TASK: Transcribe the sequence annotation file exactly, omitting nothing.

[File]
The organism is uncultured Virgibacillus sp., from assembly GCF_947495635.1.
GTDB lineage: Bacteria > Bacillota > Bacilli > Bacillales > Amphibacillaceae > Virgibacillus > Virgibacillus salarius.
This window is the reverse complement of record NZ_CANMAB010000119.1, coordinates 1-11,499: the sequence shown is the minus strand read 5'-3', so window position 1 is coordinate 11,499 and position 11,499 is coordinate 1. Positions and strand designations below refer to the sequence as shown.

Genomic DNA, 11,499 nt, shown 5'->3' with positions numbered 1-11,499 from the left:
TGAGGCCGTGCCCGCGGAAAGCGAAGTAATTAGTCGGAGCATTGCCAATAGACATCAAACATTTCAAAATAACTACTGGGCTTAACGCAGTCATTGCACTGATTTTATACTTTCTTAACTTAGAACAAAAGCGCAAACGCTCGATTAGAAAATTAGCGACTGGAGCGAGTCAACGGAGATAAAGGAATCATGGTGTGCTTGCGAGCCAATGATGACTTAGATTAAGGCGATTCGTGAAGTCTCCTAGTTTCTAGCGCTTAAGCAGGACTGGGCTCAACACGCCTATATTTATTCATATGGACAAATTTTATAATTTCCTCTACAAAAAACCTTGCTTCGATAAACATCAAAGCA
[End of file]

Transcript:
The organism is uncultured Virgibacillus sp., from assembly GCF_947495635.1.
GTDB lineage: Bacteria > Bacillota > Bacilli > Bacillales > Amphibacillaceae > Virgibacillus > Virgibacillus salarius.
This window is the reverse complement of record NZ_CANMAB010000119.1, coordinates 1-11,499: the sequence shown is the minus strand read 5'-3', so window position 1 is coordinate 11,499 and position 11,499 is coordinate 1. Positions and strand designations below refer to the sequence as shown.

Genomic DNA, 11,499 nt, shown 5'->3' with positions numbered 1-11,499 from the left:
TGAGGCCGTGCCCGCGGAAAGCGAAGTAATTAGTCGGAGCATTGCCAATAGACATCAAACATTTCAAAATAACTACTGGGCTTAACGCAGTCATTGCACTGATTTTATACTTTCTTAACTTAGAACAAAAGCGCAAACGCTCGATTAGAAAATTAGCGACTGGAGCGAGTCAACGGAGATAAAGGAATCATGGTGTGCTTGCGAGCCAATGATGACTTAGATTAAGGCGATTCGTGAAGTCTCCTAGTTTCTAGCGCTTAAGCAGGACTGGGCTCAACACGCCTATATTTATTCATATGGACAAATTTTATAATTTCCTCTACAAAAAACCTTGCTTCGATAAACATCAAAGCA